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Agence France-Presse

Oil Firms in China Under Fire


Photo taken on July 13, 2011 shows Suizhong 36-1 oilfield on Bohai Sea, offshored the northeast China's Liaoning Province. (Xinhua/Yang Qing)

BEIJING — Chinese netizens and a state press report on Sunday questioned safety standards at oil firms after a fire erupted at a plant owned by state-run CNPC -- the industry's fourth incident in six weeks.

The country is still grappling with a huge oil spill off its eastern coast that has now contaminated an area around six times the size of Singapore, and another separate slick and fire have also tarnished the industry's image.

In the latest incident, a leak from a piece of oil refining equipment caught fire Saturday at a plant owned by state-run China National Petroleum Corp (CNPC), the country's biggest oil producer.

The company said in a statement Sunday the fire in the northeastern port city of Dalian had been put out, there were no casualties and tests showed the surrounding sea had not been polluted.

The fire came exactly a year after two pipelines exploded at an oil storage depot also owned by CNPC in the same city, triggering a devastating spill.

The government estimated about 1,500 tonnes of oil poured into the Yellow Sea, but Greenpeace said up to 60 times more may have escaped.

The state-run Beijing News on Sunday quoted anonymous people at the CNPC refinery as saying the workshop where the fire broke out had just been serviced.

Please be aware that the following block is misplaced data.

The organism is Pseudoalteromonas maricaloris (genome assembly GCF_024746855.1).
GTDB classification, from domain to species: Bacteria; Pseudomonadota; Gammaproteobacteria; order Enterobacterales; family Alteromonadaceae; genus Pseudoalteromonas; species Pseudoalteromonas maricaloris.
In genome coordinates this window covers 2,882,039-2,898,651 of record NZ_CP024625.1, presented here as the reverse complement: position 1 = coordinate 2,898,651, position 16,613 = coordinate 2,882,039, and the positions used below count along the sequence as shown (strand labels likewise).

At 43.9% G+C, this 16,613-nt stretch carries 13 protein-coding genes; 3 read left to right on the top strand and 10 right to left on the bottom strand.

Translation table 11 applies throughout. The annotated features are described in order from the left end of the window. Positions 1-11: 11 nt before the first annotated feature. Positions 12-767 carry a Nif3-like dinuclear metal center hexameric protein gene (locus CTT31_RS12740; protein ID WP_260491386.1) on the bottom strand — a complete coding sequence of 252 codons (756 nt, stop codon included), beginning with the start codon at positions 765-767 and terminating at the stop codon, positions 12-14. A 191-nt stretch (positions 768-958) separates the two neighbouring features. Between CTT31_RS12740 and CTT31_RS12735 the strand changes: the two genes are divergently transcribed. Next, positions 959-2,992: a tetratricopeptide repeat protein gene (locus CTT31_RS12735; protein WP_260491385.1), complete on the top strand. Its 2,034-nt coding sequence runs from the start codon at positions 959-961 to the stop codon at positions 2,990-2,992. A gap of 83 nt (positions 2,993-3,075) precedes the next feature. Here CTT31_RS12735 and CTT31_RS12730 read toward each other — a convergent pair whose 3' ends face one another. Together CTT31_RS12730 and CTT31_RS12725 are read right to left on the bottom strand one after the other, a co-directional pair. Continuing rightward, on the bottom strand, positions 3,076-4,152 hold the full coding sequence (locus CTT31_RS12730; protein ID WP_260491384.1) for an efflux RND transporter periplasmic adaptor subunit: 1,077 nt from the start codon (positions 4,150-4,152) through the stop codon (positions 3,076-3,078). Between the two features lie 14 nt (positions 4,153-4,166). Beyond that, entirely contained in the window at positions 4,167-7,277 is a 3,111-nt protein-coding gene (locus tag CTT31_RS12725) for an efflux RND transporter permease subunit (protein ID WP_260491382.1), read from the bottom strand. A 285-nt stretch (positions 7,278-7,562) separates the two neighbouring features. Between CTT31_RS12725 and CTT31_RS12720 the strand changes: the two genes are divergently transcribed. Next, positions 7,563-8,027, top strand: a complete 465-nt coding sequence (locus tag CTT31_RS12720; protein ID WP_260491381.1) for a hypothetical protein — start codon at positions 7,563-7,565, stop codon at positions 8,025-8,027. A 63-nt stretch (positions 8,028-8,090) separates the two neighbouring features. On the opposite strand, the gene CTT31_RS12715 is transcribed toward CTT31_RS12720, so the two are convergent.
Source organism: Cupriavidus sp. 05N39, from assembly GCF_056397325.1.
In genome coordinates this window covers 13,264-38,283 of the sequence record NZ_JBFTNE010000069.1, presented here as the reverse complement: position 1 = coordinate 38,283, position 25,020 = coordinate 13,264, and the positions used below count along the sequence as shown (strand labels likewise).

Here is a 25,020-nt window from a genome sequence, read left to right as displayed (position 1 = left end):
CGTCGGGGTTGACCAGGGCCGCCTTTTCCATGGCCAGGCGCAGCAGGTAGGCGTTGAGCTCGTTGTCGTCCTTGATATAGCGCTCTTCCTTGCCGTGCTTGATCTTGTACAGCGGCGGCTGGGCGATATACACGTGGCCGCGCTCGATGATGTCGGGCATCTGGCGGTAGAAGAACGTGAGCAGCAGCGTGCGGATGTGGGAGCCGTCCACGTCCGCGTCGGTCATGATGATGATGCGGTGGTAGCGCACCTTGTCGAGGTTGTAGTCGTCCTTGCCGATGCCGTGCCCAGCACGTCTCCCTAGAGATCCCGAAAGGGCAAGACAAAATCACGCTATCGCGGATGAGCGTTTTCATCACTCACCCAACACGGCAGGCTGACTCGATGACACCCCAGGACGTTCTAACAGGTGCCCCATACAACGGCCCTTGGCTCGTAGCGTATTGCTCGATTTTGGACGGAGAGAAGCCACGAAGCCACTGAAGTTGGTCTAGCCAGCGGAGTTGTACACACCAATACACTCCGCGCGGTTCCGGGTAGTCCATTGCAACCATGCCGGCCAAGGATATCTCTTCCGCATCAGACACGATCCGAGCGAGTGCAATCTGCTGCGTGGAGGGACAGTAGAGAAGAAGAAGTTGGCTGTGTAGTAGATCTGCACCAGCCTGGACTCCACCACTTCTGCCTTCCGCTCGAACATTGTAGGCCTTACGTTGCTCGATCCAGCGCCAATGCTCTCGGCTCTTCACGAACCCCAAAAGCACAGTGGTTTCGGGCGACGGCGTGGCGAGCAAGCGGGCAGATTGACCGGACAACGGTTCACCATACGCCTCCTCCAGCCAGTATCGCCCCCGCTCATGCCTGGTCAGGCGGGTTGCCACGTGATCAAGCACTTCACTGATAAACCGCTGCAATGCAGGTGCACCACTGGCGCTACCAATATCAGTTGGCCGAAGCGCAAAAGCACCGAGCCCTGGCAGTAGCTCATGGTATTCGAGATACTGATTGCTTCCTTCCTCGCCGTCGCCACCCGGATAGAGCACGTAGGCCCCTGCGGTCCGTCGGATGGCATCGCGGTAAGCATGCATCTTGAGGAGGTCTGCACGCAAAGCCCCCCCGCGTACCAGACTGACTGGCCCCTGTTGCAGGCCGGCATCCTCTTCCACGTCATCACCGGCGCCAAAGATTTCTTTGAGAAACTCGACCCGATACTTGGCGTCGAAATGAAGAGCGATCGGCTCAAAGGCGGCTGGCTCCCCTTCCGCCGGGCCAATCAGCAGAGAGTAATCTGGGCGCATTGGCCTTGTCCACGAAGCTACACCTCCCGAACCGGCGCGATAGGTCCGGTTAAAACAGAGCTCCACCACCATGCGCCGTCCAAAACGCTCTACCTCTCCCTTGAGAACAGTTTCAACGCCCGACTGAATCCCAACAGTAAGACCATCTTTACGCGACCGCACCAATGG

It added the plant where this weekend's incident happened was close to the depot where the spill happened last year.

"Some observers are pointing out that the frequent incidents to have hit oil firms recently may not be unexpected, and loopholes in the firms' safety and production management need to be seriously examined," the report said.

Netizens -- already incensed about the oil spill off the east coast which was kept secret by authorities for several weeks before being made public this month -- also expressed anger at the latest embarrassing mishap.

"What is this? No doubt the fire erupted to test whether those who inspected the workshop were lazy...," one online user on popular web portal said.

CNOOC, the state-owned oil giant accused of covering up the big spill, this month also had to clean up another small slick after a breakdown at one of its rigs.

In a separate incident, a CNOOC refinery in the southern province of Guangdong, located near the Daya Bay nuclear power plant, caught fire earlier this month.

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